Ramps Dumpling

Today is the first day of May. On my quick visit to the farmers market this morning, I was delighted to find a good variety of spring foraged ingredients, such as (pictured clockwise) devil’s club shoots, morel mushrooms, goose tongues, ladyfern fiddleheads, and sea beans.

On top of that, we have been getting nettles since the beginning of March, and ramps appeared early April, after Jeremy (from Forage and Found) returned from the East Coast.

Allium tricoccum, commonly known as ramps, spring onion, or wild garlic, is a North American species of wild onion widespread across eastern Canada and the eastern United States. I first came across ramps last year at a restaurant in Vienna. Apparently it had caused such a frenzy in the culinary world, resulting in several bans from over-harvesting and even a black market.


Ramps closely resembles garlic chive in taste, but is not as pungent, making it a good alternative for making dumplings.

Ramps Dumpling

For the Dough:

  • 2 cups (10 ounces) all-purpose flour
  • 1 cup water

For the Filling:

  • 1 lb ramps, cleaned and finely chopped
  • 1/2 lb fatty ground pork
  • 1 egg
  • salt and white pepper to taste
  • a handful of dried shrimp or scallop diced (optional)
  • half of a small cabbage finely chopped (option)
  • 2 teaspoons soy sauce
  • 1 teaspoons sesame oil

For the Dipping Sauce:

  • 2 tablespoons Chinkiang vinegar
  • 2 tablespoons sesame oil
  • 1 teaspoon Japanese yozukosho or your favorite chili oil/paste


For the Dough: place flour in bowl of food processor. With machine running, slowly drizzle in water until cohesive dough is formed (you probably won’t need all the water). Allow dough to ride around processor for 30 seconds. Form into a ball using floured hands and transfer to a bowl. Cover with a damp towel and let rest for at least 30 minutes. The dough will become smoother. This step can be made one day ahead, simply store the dough in a tightly covered container in the refrigerator.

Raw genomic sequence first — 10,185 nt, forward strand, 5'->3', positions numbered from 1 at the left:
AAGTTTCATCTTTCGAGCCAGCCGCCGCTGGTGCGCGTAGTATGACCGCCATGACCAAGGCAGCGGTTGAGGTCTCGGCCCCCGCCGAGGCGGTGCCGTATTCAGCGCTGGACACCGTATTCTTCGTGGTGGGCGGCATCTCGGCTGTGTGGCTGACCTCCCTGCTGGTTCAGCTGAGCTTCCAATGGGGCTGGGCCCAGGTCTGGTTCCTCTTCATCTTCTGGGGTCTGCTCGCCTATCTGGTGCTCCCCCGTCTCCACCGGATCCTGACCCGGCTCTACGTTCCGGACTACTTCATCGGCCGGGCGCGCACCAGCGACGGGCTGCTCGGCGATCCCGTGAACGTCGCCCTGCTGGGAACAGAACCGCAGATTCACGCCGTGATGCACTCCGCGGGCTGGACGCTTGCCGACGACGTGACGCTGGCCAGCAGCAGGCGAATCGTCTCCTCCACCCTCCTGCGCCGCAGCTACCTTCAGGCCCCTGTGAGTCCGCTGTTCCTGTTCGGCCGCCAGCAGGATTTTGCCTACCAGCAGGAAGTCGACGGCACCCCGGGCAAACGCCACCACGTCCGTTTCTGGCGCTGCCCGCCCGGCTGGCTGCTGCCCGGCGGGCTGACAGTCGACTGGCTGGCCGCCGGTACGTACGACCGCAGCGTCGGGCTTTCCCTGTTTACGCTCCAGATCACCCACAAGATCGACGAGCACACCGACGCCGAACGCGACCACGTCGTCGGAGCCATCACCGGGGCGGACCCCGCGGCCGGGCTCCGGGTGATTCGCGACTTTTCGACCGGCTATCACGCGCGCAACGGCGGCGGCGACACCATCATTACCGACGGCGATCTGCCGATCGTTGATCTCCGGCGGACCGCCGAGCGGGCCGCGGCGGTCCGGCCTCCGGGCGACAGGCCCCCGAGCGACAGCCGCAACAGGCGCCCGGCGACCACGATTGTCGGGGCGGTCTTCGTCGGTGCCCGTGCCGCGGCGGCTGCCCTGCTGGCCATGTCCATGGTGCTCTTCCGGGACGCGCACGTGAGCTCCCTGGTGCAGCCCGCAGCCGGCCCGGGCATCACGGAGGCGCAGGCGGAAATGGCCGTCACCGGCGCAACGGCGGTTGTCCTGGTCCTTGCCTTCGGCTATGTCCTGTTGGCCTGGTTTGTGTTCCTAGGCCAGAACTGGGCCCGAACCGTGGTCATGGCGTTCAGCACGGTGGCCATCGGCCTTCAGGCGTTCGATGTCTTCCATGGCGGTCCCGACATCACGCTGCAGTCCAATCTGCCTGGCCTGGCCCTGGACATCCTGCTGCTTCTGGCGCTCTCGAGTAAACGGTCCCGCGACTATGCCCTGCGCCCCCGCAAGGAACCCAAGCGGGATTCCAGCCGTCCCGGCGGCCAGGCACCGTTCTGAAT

For the filling: Combine all ingredients in a large bowl and massage with hand to blend well.

To Make the Dumplings: Divide dough into 4 quarters, roll each quarter into a long log, work one quarter at a time, keeping remaining dough under a damp cloths or in a tightly sealed container. Cut the log into small 3/4 inch pieces with a pastry knife. Turn each piece flat side up, and pinch it with both middle finger and index finger,. On a well-floured work surface, roll each piece into a round 3 1/2- to 4-inches in diameter. Stack wrappers and keep under plastic until all of them are rolled out.


To form dumplings, place 1 tablespoon of filling in the center of a wrapper. Fold in half and pinch the bottom-right corner closed. Pleat the front edge of the wrapper repeatedly, pinching the edge closed after each pleat until the entire dumpling is sealed.


Transfer sealed dumplings to a lightly floured surface or a silicon pastry mat


To Cook the Dumplings: Bring a large pot of water to a boil. Add 8 to 12 dumplings, use the back of a soup spoon to gentled push them clock-wise, so they don’t stick to the bottom of the pot. Boil until the dumplings float to the surface (About 1 minute). Add 1/4 cup more water, let it boil again; and repeat one more time. After the third boil, transfer the dumplings to a plate with a wire-mesh spider or slotted spoon. Serve immediately with dipping sauce. Repeat with remaining dumplings, working in batches.

To Make the Sauce: Combine all sauce ingredients in a small bowl and set aside at room temperature.

To Store the Dumplings:  Place them on a well-floured plate in the freezer for 30 minutes, until they become stiff, then place them in plastic bags. No need to defrost when cooking.

There are many others ways to cook ramps. As with any greens, you can turn them into pesto, or risotto, grill them or pickle them like the Koreans do. Whatever you do, don’t Be Afraid to Let Your Love of Ramps Be Known. It truly is a privilege to eat these tender spring vegetables from the wild.


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